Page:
This blogpost and podcast is for our colleagues in higher educations, professors, the world over.

Creating Positive Collegial Relationships

Introduction to the Relationship Series

Excerpts from the podcast via iTunes or StitcherSmartRadio

The college environment as a workplace – landscape overview.

  • College is not the typical workplace.

How faculty may be perceived on campus.

  • The title “Faculty” can have many different meanings.
    • Part time faculty
    • Adjunct faculty
    • Assistant, associate, or full professor.
  • From our students perspective, it is not always clear how the person teaching you may be categorized. The instructor may even be a graduate student.
  • Relationships are varied between these categories as well as tenured or non tenured faculty.
  • Relationships vary from your department, school, university, or the international community of higher education professionals.
  • Our work relationships are wide, varied and complex.
  • The variety of positions can, in the individuals mind, place themselves at a certain level and determine how their value is perceived.

Relationships with other personnel.

  • Most of the workers are tenured faculty with job security while our administrators are not.
  • Administrative positions often change through time.
  • Staff members and how we relate to them is extremely important.
  • Faculty contact with parents is very limited, however administrators may have increased contact.

The college environment and relationships through time.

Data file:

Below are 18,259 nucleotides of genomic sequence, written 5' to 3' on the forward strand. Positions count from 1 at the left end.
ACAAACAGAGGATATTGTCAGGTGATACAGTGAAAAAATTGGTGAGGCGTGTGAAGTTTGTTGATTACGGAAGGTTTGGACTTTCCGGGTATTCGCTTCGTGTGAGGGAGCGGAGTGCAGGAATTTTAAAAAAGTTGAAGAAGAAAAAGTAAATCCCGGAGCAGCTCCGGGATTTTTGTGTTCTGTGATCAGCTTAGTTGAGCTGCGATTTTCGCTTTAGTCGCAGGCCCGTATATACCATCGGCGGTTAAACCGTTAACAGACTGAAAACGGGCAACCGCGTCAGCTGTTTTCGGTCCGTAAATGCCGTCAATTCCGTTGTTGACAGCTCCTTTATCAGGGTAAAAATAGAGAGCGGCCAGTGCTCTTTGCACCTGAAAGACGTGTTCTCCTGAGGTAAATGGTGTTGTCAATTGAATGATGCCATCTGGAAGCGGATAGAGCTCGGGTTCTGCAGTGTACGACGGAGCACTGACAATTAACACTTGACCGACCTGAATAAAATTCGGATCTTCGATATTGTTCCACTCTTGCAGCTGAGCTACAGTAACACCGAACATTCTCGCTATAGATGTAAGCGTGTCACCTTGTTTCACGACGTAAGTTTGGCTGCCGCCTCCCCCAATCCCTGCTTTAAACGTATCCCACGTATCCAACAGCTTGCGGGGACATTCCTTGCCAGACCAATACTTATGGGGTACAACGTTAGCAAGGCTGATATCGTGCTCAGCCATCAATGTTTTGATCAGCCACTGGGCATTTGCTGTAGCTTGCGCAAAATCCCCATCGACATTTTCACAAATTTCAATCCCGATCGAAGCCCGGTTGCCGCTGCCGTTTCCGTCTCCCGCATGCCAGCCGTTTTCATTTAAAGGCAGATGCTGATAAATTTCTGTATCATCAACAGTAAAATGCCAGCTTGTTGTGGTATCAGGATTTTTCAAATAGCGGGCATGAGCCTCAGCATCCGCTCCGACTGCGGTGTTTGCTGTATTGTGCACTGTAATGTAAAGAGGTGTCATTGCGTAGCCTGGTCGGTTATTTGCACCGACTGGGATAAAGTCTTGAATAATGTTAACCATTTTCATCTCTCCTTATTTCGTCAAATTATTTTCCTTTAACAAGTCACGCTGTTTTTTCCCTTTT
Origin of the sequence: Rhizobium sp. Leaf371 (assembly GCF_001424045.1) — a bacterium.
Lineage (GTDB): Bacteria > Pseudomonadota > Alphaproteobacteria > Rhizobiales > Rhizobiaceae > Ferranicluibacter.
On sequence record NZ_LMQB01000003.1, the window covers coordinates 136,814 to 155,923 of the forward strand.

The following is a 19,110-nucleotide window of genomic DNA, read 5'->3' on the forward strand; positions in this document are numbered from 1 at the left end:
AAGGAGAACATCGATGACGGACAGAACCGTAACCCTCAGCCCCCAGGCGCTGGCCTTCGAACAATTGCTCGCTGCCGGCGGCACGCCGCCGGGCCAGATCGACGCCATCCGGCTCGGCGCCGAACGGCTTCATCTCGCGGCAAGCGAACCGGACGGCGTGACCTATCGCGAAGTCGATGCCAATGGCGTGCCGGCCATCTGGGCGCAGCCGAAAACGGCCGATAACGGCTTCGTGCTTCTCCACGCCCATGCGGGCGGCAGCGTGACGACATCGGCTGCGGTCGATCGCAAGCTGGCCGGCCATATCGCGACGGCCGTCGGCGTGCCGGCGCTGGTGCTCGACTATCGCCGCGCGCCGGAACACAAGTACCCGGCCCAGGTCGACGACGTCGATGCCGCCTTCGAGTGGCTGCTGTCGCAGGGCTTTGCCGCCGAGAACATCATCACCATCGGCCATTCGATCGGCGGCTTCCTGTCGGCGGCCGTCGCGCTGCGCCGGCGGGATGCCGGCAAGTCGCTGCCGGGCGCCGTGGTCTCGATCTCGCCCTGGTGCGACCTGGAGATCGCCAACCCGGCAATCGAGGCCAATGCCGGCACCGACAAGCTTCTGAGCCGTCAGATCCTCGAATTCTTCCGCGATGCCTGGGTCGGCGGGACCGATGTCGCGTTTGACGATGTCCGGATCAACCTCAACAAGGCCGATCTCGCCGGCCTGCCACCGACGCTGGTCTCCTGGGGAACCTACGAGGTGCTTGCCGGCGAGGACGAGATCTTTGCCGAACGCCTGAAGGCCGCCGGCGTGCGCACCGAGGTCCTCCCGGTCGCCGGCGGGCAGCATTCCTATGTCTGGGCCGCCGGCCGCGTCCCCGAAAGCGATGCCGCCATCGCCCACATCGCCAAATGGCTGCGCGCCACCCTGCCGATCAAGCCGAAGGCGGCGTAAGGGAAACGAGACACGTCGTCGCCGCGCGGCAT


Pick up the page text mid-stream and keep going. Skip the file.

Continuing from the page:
• Academic terms divide us into 2, 3, or 4 segments of time during a calendar year.
  • Faculty members will leave and new ones will join us at the beginning of a term which results in a change in our relationships.
  • Each year thousands of students leave and thousands arrive. The students are ever-changing and evolving through time.
  • College, what an odd workplace! We have people above us leaving regularly. Our students leave us regularly. The only colleagues who are consistent are the faculty and staff.
  • That relationship that you might have with a colleague is quite important. That colleague is someone who you may be with for your entire career.
  • How prepared are we to work with colleagues for 40 years when we begin our careers?
  • Your colleagues are going to become the important people in your lives, unlike some jobs where people come and go, in a tenured environment this could be a very long working relationship.
  • Likely, you will be interacting with your colleagues on a daily basis.
  • We may have a professional agenda and we may also have a personal agenda these differences can strain our collegial relationships.

Collegial relationships.

  • From our graduate school roots we are somewhat prepared for faculty to faculty relationships.
  • We have faculty to staff and faculty to administration relationships.
  • Faculty are not always perceived in a positive light by staff and administrators.
    • There’s a sense that faculty may have their head in the clouds, they may appear to know it all, when they don’t, and staff can feel that faculty are treated differently. The tenure aspect alone can create conflictual relationships.
  • We are studied by our students like hawks, they know what our relationships are with each other.
  • We think this is a very important topic to explore.
  • If life isn’t going well at work, life going very will at all! You probably aren’t looking forward to going to work.
  • On the top of the list of reasons why people leave jobs are:
    • You are not getting along with your colleagues.
    • You are not getting along with your supervisor.
    • That’s it! “I’m out of here!”

SC 102

We welcome your feedback so we may continue to honor our mission statement and help students, the world over.

Email:  General Information   |   Dr. Daniel de Roulet   |   Prof. David C. Pecoraro

Thank you!

Daniel & David


Right or control click here to download the MP3 of the Podcast.


SC 102  #1. Creating Positive Collegial Relationships